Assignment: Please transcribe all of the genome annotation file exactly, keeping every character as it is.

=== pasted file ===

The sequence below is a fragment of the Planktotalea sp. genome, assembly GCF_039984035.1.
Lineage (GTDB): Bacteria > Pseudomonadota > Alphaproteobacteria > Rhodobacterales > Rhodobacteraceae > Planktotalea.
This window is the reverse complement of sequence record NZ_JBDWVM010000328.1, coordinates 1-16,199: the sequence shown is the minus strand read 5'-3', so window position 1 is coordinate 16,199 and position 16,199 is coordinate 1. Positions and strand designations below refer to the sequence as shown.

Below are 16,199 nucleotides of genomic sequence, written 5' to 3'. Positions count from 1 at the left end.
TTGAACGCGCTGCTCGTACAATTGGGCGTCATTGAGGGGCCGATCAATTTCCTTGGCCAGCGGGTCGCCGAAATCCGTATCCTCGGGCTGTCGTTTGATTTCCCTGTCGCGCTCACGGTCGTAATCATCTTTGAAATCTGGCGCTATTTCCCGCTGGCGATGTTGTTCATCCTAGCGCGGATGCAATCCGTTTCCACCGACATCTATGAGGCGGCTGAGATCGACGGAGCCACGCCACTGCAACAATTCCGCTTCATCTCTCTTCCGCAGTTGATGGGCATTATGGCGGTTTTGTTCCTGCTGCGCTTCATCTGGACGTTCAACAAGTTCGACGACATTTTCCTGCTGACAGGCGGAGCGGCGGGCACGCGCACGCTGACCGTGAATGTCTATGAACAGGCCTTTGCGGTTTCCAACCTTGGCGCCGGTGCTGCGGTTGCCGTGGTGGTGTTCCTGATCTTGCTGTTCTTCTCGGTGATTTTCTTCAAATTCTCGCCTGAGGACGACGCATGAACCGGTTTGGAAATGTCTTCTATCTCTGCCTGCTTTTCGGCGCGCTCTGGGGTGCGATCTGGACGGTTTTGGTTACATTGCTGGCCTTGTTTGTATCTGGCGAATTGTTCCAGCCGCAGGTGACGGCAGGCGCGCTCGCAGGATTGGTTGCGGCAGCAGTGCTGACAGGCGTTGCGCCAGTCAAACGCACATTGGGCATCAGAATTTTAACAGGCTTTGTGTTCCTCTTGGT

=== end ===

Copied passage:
The sequence below is a fragment of the Planktotalea sp. genome, assembly GCF_039984035.1.
Lineage (GTDB): Bacteria > Pseudomonadota > Alphaproteobacteria > Rhodobacterales > Rhodobacteraceae > Planktotalea.
This window is the reverse complement of sequence record NZ_JBDWVM010000328.1, coordinates 1-16,199: the sequence shown is the minus strand read 5'-3', so window position 1 is coordinate 16,199 and position 16,199 is coordinate 1. Positions and strand designations below refer to the sequence as shown.

Below are 16,199 nucleotides of genomic sequence, written 5' to 3'. Positions count from 1 at the left end.
TTGAACGCGCTGCTCGTACAATTGGGCGTCATTGAGGGGCCGATCAATTTCCTTGGCCAGCGGGTCGCCGAAATCCGTATCCTCGGGCTGTCGTTTGATTTCCCTGTCGCGCTCACGGTCGTAATCATCTTTGAAATCTGGCGCTATTTCCCGCTGGCGATGTTGTTCATCCTAGCGCGGATGCAATCCGTTTCCACCGACATCTATGAGGCGGCTGAGATCGACGGAGCCACGCCACTGCAACAATTCCGCTTCATCTCTCTTCCGCAGTTGATGGGCATTATGGCGGTTTTGTTCCTGCTGCGCTTCATCTGGACGTTCAACAAGTTCGACGACATTTTCCTGCTGACAGGCGGAGCGGCGGGCACGCGCACGCTGACCGTGAATGTCTATGAACAGGCCTTTGCGGTTTCCAACCTTGGCGCCGGTGCTGCGGTTGCCGTGGTGGTGTTCCTGATCTTGCTGTTCTTCTCGGTGATTTTCTTCAAATTCTCGCCTGAGGACGACGCATGAACCGGTTTGGAAATGTCTTCTATCTCTGCCTGCTTTTCGGCGCGCTCTGGGGTGCGATCTGGACGGTTTTGGTTACATTGCTGGCCTTGTTTGTATCTGGCGAATTGTTCCAGCCGCAGGTGACGGCAGGCGCGCTCGCAGGATTGGTTGCGGCAGCAGTGCTGACAGGCGTTGCGCCAGTCAAACGCACATTGGGCATCAGAATTTTAACAGGCTTTGTGTTCCTCTTGGT